The American Ethanol Brand

Bringing the confidence of 7 million miles of racing to a pump near you.

For the past four years, American Ethanol has been the fuel of choice for NASCAR in the form of E15. The American Ethanol brand is on the green flag at the start of every race and appears prominently on cars and promotional materials on the NASCAR circuit. Now the American Ethanol brand is making its way to the consumer marketplace through a nationwide pump labeling initiative—and Nebraska is one of the first states to implement it. The American Ethanol brand labels will help you more easily identify this clean-burning, homegrown fuel at the pump. As the labels are adopted nationwide, you’ll be able to find American Ethanol virtually anywhere you travel.

Look for these labels where you fill up:

A blend of 10% American Ethanol and 90% ordinary gasoline. Approved for use in all standard vehicles.

A blend of 15% American Ethanol and 85% ordinary gasoline.   Approved by EPA for use in all light-duty vehicles (cars, SUVs, vans and pickups) model year 2001 or newer as well as all flex fuel vehicles.

A blend of 30% American Ethanol and 70% ordinary gasoline. For use in flex fuel vehicles only.

A blend of up to 85% American Ethanol and 15% ordinary gasoline. For use in flex fuel vehicles only.


When you pull up to the pump, you may think you’re just filling your tank.  But you’re also filling the air with dangerous toxics that threaten your health.

It’s all about octane—and what is added to our fuel to get it.

At one time, oil companies added lead to gasoline to increase octane. Lead was eventually banned when it was linked to serious health concerns involving nerve damage, fetal development and high blood pressure.

Then MTBE was added to gasoline as an octane enhancer. That was also eventually banned due to its tendency to pollute groundwater.

Today, a deadly combination of toxic carcinogens known as BTX (benzene, toluene, xylene) is added to fuel to enhance octane.  And the health threats of these cancer-causing additives are growing with every research study.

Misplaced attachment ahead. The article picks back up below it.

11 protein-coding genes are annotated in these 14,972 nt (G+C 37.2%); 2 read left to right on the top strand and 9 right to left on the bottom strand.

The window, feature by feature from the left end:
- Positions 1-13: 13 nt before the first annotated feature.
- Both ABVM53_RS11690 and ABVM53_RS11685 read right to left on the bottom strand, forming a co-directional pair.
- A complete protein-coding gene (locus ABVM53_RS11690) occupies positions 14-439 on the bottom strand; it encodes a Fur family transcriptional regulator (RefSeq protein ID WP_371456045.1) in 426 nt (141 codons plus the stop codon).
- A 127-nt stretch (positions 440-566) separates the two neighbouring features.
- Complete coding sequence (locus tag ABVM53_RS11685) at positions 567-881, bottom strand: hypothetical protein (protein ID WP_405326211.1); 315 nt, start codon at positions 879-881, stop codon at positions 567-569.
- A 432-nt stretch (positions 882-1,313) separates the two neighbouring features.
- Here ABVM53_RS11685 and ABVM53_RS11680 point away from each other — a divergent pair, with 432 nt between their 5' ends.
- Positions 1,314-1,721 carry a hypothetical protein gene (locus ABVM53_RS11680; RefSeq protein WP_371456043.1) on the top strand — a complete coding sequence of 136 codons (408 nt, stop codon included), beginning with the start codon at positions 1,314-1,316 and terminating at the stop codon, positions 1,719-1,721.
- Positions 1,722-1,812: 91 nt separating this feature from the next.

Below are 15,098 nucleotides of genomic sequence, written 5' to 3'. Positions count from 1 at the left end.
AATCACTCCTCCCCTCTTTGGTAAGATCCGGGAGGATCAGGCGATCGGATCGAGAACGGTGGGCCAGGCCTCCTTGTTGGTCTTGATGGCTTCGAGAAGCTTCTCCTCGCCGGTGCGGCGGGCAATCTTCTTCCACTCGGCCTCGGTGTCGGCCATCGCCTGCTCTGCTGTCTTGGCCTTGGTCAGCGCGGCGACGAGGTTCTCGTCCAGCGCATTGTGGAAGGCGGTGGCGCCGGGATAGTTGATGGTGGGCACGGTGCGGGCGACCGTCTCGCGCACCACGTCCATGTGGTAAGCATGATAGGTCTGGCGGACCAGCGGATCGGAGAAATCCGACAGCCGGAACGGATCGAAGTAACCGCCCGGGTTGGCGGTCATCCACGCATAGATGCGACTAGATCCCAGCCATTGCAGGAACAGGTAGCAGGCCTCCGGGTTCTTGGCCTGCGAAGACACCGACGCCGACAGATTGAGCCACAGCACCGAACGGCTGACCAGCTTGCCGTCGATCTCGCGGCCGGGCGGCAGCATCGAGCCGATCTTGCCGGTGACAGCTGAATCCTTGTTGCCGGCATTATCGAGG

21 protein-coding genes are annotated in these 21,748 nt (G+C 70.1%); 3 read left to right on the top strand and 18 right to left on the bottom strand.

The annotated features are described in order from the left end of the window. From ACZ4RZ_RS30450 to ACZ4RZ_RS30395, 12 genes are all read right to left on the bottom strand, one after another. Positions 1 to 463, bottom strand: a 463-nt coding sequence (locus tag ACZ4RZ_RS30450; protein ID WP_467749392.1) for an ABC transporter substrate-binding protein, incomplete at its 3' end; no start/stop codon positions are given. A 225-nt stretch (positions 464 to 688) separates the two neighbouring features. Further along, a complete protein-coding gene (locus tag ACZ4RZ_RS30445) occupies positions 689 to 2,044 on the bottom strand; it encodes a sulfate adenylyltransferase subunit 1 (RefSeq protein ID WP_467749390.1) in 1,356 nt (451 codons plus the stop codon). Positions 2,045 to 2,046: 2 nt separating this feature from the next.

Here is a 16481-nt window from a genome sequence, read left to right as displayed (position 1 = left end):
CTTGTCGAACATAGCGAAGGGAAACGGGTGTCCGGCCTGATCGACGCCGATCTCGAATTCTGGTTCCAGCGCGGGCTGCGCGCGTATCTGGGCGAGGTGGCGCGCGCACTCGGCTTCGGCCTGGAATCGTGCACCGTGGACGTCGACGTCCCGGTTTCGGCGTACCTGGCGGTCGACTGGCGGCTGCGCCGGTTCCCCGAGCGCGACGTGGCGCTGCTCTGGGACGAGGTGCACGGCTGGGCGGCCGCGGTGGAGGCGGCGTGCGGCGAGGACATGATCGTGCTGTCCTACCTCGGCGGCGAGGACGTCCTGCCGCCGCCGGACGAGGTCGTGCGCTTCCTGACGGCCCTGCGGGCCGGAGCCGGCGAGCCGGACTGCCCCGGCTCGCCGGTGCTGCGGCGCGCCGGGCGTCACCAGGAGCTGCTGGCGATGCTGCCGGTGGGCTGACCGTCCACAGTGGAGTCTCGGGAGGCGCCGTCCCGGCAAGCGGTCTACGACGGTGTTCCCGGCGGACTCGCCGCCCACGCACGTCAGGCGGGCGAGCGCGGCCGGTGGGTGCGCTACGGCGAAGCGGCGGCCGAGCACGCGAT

These carcinogens do not completely combust in the engine. As a result, fine and ultrafine toxic particles leave the tailpipe and enter the air we breathe. These particles are linked to serious health problems including asthma, lung and brain cancer, and heart disease. These toxic particles are especially dangerous to infants, children, the elderly and people who suffer from cardiopulmonary or respiratory disease.

What is octane?

Octane is a measure of the ignition quality of gasoline. The higher the octane number the less susceptible the fuel is to “knocking.” Knocking occurs when the fuel prematurely burns in the engine’s combustion chamber due to compression, instead of being ignited by the spark as the engine is designed. The higher the octane number, the more compression the fuel can withstand before igniting.

American Ethanol is a non-toxic, clean burning source of octane. American Ethanol doesn’t release toxic particulate matter out of the tailpipe.

With American Ethanol, we can get the octane our engines need to perform—and we clean up the air at the same time.

American Ethanol adds oxygen to fuel—and that helps the fuel burn more completely.  It’s like fanning a dying fire. You add oxygen and the fire keeps burning. That’s what American Ethanol does in gasoline. That means more of the toxic compounds are completely burned in the engine rather than coming out the tailpipe.

Higher blends of ethanol such as E15, E30 and E85 dramatically reduce the levels of BTX in fuel. It’s simple math: The more American Ethanol in our fuel, the lower the levels of carcinogens in our gasoline—and in the air we breathe.

American Ethanol also reduces greenhouse gas emissions, which have been linked to climate change.

American Ethanol should be the preferred source of octane in our fuel if we’re serious about improving air quality and reducing the costly impacts of engine exhaust on human health.

Flex Fuel Vehicles


About one in seven Nebraskans is driving a flex fuel vehicle—and many don’t even realize it.

Here’s how to know if you’re driving a flex fuel vehicle.

  • Check your owner’s manual.
  • Look for a flex fuel badge on your vehicle, usually on the trunk lid, rear door or tailgate.
  • You might also have a yellow gas cap or have a decal inside your fuel door.

If you have a flex fuel vehicle, lucky you!

You have the ultimate in consumer choice at the pump.   You can fill up with any blend of American Ethanol and gasoline from E10 up to E85—in any amount at any time.

A computer in the engine automatically adjusts for the varying percentage of ethanol in the fuel.

With a flex fuel vehicle, you can take advantage of fluctuating fuel prices by choosing the American Ethanol blend that makes economic sense.


When you’re calculating the most economical flex fuel purchase, be sure to consider your cost per mile—not just miles per gallon!

Flex Fuel Locations

Find flex fuel links by clicking on these links:

Nationwide flex fuel locations including E15 and E85

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